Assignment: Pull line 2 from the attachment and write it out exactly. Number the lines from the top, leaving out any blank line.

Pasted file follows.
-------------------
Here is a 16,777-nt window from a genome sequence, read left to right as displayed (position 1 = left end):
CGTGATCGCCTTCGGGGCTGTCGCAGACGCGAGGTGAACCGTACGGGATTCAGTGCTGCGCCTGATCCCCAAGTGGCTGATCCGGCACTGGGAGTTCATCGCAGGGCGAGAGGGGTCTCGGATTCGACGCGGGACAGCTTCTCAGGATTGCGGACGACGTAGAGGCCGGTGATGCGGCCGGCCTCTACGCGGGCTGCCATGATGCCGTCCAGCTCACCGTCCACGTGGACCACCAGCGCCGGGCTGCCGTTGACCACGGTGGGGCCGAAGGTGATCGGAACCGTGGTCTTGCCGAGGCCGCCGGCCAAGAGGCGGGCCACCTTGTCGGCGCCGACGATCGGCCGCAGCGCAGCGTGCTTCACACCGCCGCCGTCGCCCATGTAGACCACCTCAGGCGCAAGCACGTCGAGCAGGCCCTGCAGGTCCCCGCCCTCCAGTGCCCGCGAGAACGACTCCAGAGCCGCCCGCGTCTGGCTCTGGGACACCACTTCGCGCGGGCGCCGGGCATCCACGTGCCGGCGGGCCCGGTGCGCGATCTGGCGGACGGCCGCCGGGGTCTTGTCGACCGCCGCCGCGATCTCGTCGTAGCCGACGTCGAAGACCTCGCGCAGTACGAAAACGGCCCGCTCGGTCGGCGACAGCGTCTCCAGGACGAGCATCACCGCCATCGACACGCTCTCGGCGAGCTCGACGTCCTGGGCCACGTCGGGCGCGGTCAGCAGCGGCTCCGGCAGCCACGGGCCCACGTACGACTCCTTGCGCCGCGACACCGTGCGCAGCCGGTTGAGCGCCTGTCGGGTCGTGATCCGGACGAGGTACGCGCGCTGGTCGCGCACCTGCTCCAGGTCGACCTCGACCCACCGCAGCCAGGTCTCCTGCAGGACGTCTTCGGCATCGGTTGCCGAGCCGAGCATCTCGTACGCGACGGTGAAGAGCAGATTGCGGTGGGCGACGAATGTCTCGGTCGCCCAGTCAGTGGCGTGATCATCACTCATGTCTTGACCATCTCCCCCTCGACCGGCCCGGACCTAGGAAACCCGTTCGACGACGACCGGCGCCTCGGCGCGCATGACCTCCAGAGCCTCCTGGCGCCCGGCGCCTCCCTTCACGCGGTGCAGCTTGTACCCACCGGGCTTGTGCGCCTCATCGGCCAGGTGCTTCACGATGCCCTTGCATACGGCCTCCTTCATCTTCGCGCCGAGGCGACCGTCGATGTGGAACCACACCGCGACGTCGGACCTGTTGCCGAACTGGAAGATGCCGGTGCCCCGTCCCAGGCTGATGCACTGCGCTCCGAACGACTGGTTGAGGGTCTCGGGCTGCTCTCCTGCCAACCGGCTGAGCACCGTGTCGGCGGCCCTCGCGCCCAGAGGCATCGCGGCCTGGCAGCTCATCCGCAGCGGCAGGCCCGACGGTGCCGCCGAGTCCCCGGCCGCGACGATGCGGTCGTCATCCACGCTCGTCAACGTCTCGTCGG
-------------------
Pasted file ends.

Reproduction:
CGTGATCGCCTTCGGGGCTGTCGCAGACGCGAGGTGAACCGTACGGGATTCAGTGCTGCGCCTGATCCCCAAGTGGCTGATCCGGCACTGGGAGTTCATCGCAGGGCGAGAGGGGTCTCGGATTCGACGCGGGACAGCTTCTCAGGATTGCGGACGACGTAGAGGCCGGTGATGCGGCCGGCCTCTACGCGGGCTGCCATGATGCCGTCCAGCTCACCGTCCACGTGGACCACCAGCGCCGGGCTGCCGTTGACCACGGTGGGGCCGAAGGTGATCGGAACCGTGGTCTTGCCGAGGCCGCCGGCCAAGAGGCGGGCCACCTTGTCGGCGCCGACGATCGGCCGCAGCGCAGCGTGCTTCACACCGCCGCCGTCGCCCATGTAGACCACCTCAGGCGCAAGCACGTCGAGCAGGCCCTGCAGGTCCCCGCCCTCCAGTGCCCGCGAGAACGACTCCAGAGCCGCCCGCGTCTGGCTCTGGGACACCACTTCGCGCGGGCGCCGGGCATCCACGTGCCGGCGGGCCCGGTGCGCGATCTGGCGGACGGCCGCCGGGGTCTTGTCGACCGCCGCCGCGATCTCGTCGTAGCCGACGTCGAAGACCTCGCGCAGTACGAAAACGGCCCGCTCGGTCGGCGACAGCGTCTCCAGGACGAGCATCACCGCCATCGACACGCTCTCGGCGAGCTCGACGTCCTGGGCCACGTCGGGCGCGGTCAGCAGCGGCTCCGGCAGCCACGGGCCCACGTACGACTCCTTGCGCCGCGACACCGTGCGCAGCCGGTTGAGCGCCTGTCGGGTCGTGATCCGGACGAGGTACGCGCGCTGGTCGCGCACCTGCTCCAGGTCGACCTCGACCCACCGCAGCCAGGTCTCCTGCAGGACGTCTTCGGCATCGGTTGCCGAGCCGAGCATCTCGTACGCGACGGTGAAGAGCAGATTGCGGTGGGCGACGAATGTCTCGGTCGCCCAGTCAGTGGCGTGATCATCACTCATGTCTTGACCATCTCCCCCTCGACCGGCCCGGACCTAGGAAACCCGTTCGACGACGACCGGCGCCTCGGCGCGCATGACCTCCAGAGCCTCCTGGCGCCCGGCGCCTCCCTTCACGCGGTGCAGCTTGTACCCACCGGGCTTGTGCGCCTCATCGGCCAGGTGCTTCACGATGCCCTTGCATACGGCCTCCTTCATCTTCGCGCCGAGGCGACCGTCGATGTGGAACCACACCGCGACGTCGGACCTGTTGCCGAACTGGAAGATGCCGGTGCCCCGTCCCAGGCTGATGCACTGCGCTCCGAACGACTGGTTGAGGGTCTCGGGCTGCTCTCCTGCCAACCGGCTGAGCACCGTGTCGGCGGCCCTCGCGCCCAGAGGCATCGCGGCCTGGCAGCTCATCCGCAGCGGCAGGCCCGACGGTGCCGCCGAGTCCCCGGCCGCGACGATGCGGTCGTCATCCACGCTCGTCAACGTCTCGTCGG